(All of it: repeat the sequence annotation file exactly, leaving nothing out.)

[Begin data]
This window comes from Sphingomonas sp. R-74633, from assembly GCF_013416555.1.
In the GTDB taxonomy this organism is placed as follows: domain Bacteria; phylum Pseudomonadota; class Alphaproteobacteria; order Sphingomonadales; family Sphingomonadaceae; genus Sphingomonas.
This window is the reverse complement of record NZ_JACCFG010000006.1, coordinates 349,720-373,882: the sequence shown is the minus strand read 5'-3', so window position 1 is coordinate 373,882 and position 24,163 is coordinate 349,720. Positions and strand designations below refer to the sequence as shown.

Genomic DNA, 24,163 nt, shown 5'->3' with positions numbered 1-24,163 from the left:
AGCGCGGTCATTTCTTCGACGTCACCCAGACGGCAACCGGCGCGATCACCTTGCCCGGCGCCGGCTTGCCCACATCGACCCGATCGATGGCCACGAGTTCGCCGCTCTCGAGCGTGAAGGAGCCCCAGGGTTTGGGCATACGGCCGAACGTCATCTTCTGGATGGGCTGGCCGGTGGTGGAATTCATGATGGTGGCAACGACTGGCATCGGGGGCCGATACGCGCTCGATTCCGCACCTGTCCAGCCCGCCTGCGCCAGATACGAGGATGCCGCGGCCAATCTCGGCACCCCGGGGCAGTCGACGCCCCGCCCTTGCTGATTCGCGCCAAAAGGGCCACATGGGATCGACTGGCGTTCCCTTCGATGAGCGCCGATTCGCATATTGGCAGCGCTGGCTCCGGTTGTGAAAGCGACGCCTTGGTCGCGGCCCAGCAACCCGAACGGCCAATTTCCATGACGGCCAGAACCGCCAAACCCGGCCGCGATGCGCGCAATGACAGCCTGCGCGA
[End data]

This window comes from Sphingomonas sp. R-74633, from assembly GCF_013416555.1.
In the GTDB taxonomy this organism is placed as follows: domain Bacteria; phylum Pseudomonadota; class Alphaproteobacteria; order Sphingomonadales; family Sphingomonadaceae; genus Sphingomonas.
This window is the reverse complement of record NZ_JACCFG010000006.1, coordinates 349,720-373,882: the sequence shown is the minus strand read 5'-3', so window position 1 is coordinate 373,882 and position 24,163 is coordinate 349,720. Positions and strand designations below refer to the sequence as shown.

Genomic DNA, 24,163 nt, shown 5'->3' with positions numbered 1-24,163 from the left:
AGCGCGGTCATTTCTTCGACGTCACCCAGACGGCAACCGGCGCGATCACCTTGCCCGGCGCCGGCTTGCCCACATCGACCCGATCGATGGCCACGAGTTCGCCGCTCTCGAGCGTGAAGGAGCCCCAGGGTTTGGGCATACGGCCGAACGTCATCTTCTGGATGGGCTGGCCGGTGGTGGAATTCATGATGGTGGCAACGACTGGCATCGGGGGCCGATACGCGCTCGATTCCGCACCTGTCCAGCCCGCCTGCGCCAGATACGAGGATGCCGCGGCCAATCTCGGCACCCCGGGGCAGTCGACGCCCCGCCCTTGCTGATTCGCGCCAAAAGGGCCACATGGGATCGACTGGCGTTCCCTTCGATGAGCGCCGATTCGCATATTGGCAGCGCTGGCTCCGGTTGTGAAAGCGACGCCTTGGTCGCGGCCCAGCAACCCGAACGGCCAATTTCCATGACGGCCAGAACCGCCAAACCCGGCCGCGATGCGCGCAATGACAGCCTGCGCGA